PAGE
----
It wasn’t that Jesus was trying to create a secret society, God’s special friends, those who get it right. It was more that Jesus was modeling a specific way of sharing this good news. He gathered a group around himself and he taught them and lived with them and walked with them. That is how they learned the good news, through a relationship built over time. He didn’t just give them a speech or offer them a pamphlet, as though the gospel can be learned from an instruction manual. All through the story, through the teaching and the healing and the feeding, through the betrayal and the denial and suffering, through the cross and the death and empty tomb, he was showing them the life that is the promise that is the good news of the Reign of God.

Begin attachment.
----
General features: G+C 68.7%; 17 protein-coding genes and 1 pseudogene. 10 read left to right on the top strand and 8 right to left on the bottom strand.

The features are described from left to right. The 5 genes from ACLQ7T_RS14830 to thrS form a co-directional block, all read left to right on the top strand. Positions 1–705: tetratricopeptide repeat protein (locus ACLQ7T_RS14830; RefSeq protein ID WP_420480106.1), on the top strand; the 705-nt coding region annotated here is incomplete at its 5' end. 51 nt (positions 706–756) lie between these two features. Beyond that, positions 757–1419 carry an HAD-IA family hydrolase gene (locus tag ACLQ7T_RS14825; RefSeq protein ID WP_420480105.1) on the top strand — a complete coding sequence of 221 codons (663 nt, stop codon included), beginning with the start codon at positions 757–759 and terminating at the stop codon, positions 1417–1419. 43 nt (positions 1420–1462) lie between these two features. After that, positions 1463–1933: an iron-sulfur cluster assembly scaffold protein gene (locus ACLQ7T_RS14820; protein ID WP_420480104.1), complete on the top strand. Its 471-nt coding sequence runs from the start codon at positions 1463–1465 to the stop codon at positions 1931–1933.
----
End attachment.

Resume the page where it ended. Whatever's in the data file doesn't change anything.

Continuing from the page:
And if you read the scriptures and get into the book of Acts, you hear what happens next, those twelve are sent to do the same thing, to start communities that live the life that is the promise that is the good news of the Reign of God. He didn’t send them out with catechisms and creeds. He sent them out with stories and with acts of love and acts of sacrifice. He sent them with the good news that the gospel is for everyone, not to start closed communities, holy members-only clubs, bastions of cultural religion. He sent them out even though, as Paul discovered, not everyone would respond positively to that good news, a good news that challenges the powers that be, that questions the market economy, that ignores social status and deplores racial bias.